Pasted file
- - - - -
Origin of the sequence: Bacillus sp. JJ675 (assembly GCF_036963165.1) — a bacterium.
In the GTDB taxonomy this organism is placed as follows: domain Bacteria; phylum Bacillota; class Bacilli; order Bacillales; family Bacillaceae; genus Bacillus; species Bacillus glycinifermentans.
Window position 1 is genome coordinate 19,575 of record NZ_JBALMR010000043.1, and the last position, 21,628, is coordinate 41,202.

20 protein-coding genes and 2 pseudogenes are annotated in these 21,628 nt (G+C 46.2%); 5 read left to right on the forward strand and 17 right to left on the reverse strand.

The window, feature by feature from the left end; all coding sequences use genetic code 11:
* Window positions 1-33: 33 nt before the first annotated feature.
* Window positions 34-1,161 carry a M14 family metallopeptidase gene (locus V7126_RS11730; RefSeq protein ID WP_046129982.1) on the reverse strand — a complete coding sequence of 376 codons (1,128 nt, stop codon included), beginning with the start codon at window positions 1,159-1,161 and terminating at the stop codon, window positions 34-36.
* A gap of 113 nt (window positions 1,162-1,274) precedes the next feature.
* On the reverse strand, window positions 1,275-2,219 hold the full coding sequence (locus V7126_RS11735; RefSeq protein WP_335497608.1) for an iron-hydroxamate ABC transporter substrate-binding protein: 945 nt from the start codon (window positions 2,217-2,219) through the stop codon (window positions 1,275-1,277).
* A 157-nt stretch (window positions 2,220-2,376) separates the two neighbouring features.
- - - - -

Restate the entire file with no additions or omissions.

Origin of the sequence: Bacillus sp. JJ675 (assembly GCF_036963165.1) — a bacterium.
In the GTDB taxonomy this organism is placed as follows: domain Bacteria; phylum Bacillota; class Bacilli; order Bacillales; family Bacillaceae; genus Bacillus; species Bacillus glycinifermentans.
Window position 1 is genome coordinate 19,575 of record NZ_JBALMR010000043.1, and the last position, 21,628, is coordinate 41,202.

20 protein-coding genes and 2 pseudogenes are annotated in these 21,628 nt (G+C 46.2%); 5 read left to right on the forward strand and 17 right to left on the reverse strand.

The window, feature by feature from the left end; all coding sequences use genetic code 11:
* Window positions 1-33: 33 nt before the first annotated feature.
* Window positions 34-1,161 carry a M14 family metallopeptidase gene (locus V7126_RS11730; RefSeq protein ID WP_046129982.1) on the reverse strand — a complete coding sequence of 376 codons (1,128 nt, stop codon included), beginning with the start codon at window positions 1,159-1,161 and terminating at the stop codon, window positions 34-36.
* A gap of 113 nt (window positions 1,162-1,274) precedes the next feature.
* On the reverse strand, window positions 1,275-2,219 hold the full coding sequence (locus V7126_RS11735; RefSeq protein WP_335497608.1) for an iron-hydroxamate ABC transporter substrate-binding protein: 945 nt from the start codon (window positions 2,217-2,219) through the stop codon (window positions 1,275-1,277).
* A 157-nt stretch (window positions 2,220-2,376) separates the two neighbouring features.